Launch with style

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Poor layout, bad spelling and grammatical errors are three CV mistakes that can deny a job-hunter their dream career. Just as a candidate’s CV provides vital information on their skills and experiences, a media pack can ensure your launch, product or service gets the coverage it deserves. You should attempt to make an impact and grab the attention of the journalist immediately by being creative.

By Carla Stanton, graphic designer at Stone Junction.

When launching a new product, you can be creative with the way you tell the media about it. 

The most important thing to send to the media is the press release announcing the launch. However, this does not always have to appear in the form of a Word document. You could load your press release onto a USB, use an app or use Augmented Reality (AR). You could also send them a product sample for them to try. With a little creativity you can get your key messaging across in a memorable way.

For example, when we launched the Book of Obsolescence Management for our client EU Automation, we sent out a printed letter announcing the launch alongside a floppy disk containing the press release. This proved a great way of engaging journalists and building a buzz around the launch. Offering the journalists a floppy disk also tied in closely with the theme of the book – journalists were unable to read the obsolete device. 

Once you have engaged the journalist, you can follow up with an e-mail or call to arrange an interview about the launch or to invite them to an event. When launching the Book of Obsolescence Management, we followed up by sending the press release as a word document – a much more readable format than a floppy disk. If all goes to plan, you should receive widespread coverage for your press release, as well as commissions and interviews with the media. 

You wouldn’t want to miss out on your dream job by making mistakes on your CV.  Similarly, you don’t want to miss out on top tier media coverage of your new product.  If you need a hand with technical PR before your next big product launch, contact us on 01785 225 416 or e-mail carlas@stonejunction.co.uk

Spotlight on science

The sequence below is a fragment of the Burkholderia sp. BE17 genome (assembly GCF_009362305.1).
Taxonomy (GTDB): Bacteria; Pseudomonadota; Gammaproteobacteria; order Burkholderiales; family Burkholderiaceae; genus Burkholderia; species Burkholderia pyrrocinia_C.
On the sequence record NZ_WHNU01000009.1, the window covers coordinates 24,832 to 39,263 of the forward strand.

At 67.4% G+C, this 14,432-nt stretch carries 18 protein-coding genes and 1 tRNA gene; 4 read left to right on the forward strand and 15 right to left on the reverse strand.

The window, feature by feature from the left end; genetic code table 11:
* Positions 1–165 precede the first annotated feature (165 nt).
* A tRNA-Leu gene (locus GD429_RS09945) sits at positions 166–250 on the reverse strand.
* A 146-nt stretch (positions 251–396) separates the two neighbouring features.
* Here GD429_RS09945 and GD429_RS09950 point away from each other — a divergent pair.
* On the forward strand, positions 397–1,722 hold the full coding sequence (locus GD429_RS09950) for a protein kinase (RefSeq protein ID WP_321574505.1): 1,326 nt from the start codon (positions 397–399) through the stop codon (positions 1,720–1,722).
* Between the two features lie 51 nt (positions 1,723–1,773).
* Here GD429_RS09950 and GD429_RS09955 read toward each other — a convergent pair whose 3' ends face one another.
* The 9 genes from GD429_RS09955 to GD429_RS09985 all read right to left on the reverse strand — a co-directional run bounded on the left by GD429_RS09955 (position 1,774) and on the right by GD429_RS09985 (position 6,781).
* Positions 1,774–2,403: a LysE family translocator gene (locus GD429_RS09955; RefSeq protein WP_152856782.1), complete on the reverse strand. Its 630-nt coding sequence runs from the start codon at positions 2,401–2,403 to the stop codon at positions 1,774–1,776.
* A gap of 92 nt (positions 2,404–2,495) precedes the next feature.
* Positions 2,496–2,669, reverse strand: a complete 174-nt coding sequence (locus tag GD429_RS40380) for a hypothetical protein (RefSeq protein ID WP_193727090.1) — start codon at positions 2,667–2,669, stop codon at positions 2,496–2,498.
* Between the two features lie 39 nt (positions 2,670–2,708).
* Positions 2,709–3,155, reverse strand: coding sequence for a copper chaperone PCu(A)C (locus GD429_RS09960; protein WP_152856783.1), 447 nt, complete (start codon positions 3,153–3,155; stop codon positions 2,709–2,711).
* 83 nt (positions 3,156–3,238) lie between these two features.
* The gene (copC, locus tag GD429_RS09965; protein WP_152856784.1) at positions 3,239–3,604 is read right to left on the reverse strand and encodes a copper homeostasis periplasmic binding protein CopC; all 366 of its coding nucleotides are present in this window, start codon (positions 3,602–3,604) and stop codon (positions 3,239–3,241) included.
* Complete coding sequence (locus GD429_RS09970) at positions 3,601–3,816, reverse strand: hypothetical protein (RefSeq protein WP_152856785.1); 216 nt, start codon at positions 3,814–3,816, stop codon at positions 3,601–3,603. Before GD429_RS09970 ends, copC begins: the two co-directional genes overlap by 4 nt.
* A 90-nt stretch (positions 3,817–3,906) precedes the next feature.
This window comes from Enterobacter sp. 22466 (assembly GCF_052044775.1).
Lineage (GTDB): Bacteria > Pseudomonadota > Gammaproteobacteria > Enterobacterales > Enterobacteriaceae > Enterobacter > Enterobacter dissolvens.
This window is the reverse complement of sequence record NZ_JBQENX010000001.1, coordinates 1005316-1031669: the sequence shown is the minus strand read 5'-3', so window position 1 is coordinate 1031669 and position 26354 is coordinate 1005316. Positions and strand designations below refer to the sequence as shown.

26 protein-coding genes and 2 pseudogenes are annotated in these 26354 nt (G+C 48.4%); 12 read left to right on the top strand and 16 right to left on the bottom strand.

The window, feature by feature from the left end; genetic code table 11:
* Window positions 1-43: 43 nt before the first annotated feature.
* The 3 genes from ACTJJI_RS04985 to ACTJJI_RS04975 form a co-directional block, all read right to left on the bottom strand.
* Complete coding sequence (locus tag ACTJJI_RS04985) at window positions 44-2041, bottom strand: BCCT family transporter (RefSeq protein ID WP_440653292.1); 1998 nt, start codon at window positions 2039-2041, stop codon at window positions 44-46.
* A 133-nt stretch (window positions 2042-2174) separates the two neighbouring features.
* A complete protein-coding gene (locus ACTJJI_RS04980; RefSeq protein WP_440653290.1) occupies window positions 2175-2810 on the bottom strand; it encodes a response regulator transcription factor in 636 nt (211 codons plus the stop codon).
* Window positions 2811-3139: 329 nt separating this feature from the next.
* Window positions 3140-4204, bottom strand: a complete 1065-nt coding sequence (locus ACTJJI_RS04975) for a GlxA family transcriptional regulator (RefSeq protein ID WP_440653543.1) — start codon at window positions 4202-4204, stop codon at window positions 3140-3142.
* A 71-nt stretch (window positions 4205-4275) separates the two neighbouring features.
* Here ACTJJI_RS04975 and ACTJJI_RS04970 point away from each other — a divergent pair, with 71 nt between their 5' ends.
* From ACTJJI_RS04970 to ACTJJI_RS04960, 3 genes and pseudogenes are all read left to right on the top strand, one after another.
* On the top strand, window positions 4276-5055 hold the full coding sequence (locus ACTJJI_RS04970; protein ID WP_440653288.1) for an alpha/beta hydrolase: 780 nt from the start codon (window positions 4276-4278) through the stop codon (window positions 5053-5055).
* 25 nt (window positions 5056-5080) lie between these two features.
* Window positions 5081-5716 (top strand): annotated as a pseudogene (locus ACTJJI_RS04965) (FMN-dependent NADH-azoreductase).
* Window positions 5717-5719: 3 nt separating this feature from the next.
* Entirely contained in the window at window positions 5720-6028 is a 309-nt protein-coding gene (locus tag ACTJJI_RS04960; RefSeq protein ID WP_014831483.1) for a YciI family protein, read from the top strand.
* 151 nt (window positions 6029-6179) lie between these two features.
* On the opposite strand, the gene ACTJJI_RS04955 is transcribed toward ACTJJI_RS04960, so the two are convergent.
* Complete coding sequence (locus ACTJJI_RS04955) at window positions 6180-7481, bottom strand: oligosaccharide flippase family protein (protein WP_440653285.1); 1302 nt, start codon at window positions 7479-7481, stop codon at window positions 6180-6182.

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As the summer draws to a close, so too does festival season. Rain ponchos, muddy wellies and cans of beer are all music festival staples. Science, on the other hand, probably isn’t what springs to mind when festivals are mentioned. But, Latitude, Glastonbury, Green Man, Bluedot, Camp Bestival and Chagstock are just some of the leading music events bringing science outreach to a festival stage.

By Leah Elston-Thompson, senior account executive

Actually, science is more common at festivals than you might think. Womad, in Wiltshire, has hosted a physics pavilion for the last three years, attended by over 6,000 visitors in 2018.

Science on stage
Because of the diverse audience attending festivals, communicators have a difficult job making complex topics understandable and interesting for everyone there. Professor Alice Roberts, writer, broadcaster and professor of public engagement in science at the University of Birmingham, said in an interview with the BBC, "It is about being brave and not dumbing down, getting the right balance of being accessible but tackling some complex issues. Create a story line that brings in the concepts".

From Roberts’ quote, we can infer that pitching at the right level for your audience, telling the right story and delivering it in an interesting, passionate way are essential for good science communication. Outside of festivals, PR and marketing teams can work with businesses and universities to share news and views from organisations, following the same principle. Sharing the expertise of scientists and engineers in the right way, can inspire more young people into STEM and encourage industry collaboration.

As a technical PR specialist, Stone Junction helps businesses and their scientists, engineers and technologists, to communicate complex messages to their audiences. You can see an example of an education PR campaign we’ve worked on to inspire the engineers of the future here.

Using content marketing, we can make the wider industry aware of how your business is helping to change the workforce of the future, as well furthering the conversation on industry trends. We can even help you to communicate your message on stage, with our trade show speaker opportunities service.

Though we’re a way away from science stages becoming a festival staple, their popularity is increasing. Hopefully, this trend will extend to more festivals and perhaps different types of event – I know I’d love to see David Attenborough headline Glastonbury.